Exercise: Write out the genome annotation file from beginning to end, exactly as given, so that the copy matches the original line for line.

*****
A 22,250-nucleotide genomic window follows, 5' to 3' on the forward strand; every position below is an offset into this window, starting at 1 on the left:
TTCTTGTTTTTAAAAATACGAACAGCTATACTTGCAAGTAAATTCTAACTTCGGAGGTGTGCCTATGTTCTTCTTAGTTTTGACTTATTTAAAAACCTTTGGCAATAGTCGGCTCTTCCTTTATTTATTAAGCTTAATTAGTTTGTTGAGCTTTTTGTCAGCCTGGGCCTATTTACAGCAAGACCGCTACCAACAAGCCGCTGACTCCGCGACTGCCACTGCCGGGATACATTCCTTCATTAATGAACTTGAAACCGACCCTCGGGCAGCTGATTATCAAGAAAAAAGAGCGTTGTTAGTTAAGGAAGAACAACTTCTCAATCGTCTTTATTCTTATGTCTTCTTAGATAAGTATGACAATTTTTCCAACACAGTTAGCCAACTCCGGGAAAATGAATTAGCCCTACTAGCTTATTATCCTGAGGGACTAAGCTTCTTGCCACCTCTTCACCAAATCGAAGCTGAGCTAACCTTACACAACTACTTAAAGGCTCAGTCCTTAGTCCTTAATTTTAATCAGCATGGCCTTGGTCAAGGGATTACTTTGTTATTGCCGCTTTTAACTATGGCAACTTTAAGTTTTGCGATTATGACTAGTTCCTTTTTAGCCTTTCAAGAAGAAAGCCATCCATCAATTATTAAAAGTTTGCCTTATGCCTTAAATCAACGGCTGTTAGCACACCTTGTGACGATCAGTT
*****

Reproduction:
A 22,250-nucleotide genomic window follows, 5' to 3' on the forward strand; every position below is an offset into this window, starting at 1 on the left:
TTCTTGTTTTTAAAAATACGAACAGCTATACTTGCAAGTAAATTCTAACTTCGGAGGTGTGCCTATGTTCTTCTTAGTTTTGACTTATTTAAAAACCTTTGGCAATAGTCGGCTCTTCCTTTATTTATTAAGCTTAATTAGTTTGTTGAGCTTTTTGTCAGCCTGGGCCTATTTACAGCAAGACCGCTACCAACAAGCCGCTGACTCCGCGACTGCCACTGCCGGGATACATTCCTTCATTAATGAACTTGAAACCGACCCTCGGGCAGCTGATTATCAAGAAAAAAGAGCGTTGTTAGTTAAGGAAGAACAACTTCTCAATCGTCTTTATTCTTATGTCTTCTTAGATAAGTATGACAATTTTTCCAACACAGTTAGCCAACTCCGGGAAAATGAATTAGCCCTACTAGCTTATTATCCTGAGGGACTAAGCTTCTTGCCACCTCTTCACCAAATCGAAGCTGAGCTAACCTTACACAACTACTTAAAGGCTCAGTCCTTAGTCCTTAATTTTAATCAGCATGGCCTTGGTCAAGGGATTACTTTGTTATTGCCGCTTTTAACTATGGCAACTTTAAGTTTTGCGATTATGACTAGTTCCTTTTTAGCCTTTCAAGAAGAAAGCCATCCATCAATTATTAAAAGTTTGCCTTATGCCTTAAATCAACGGCTGTTAGCACACCTTGTGACGATCAGTT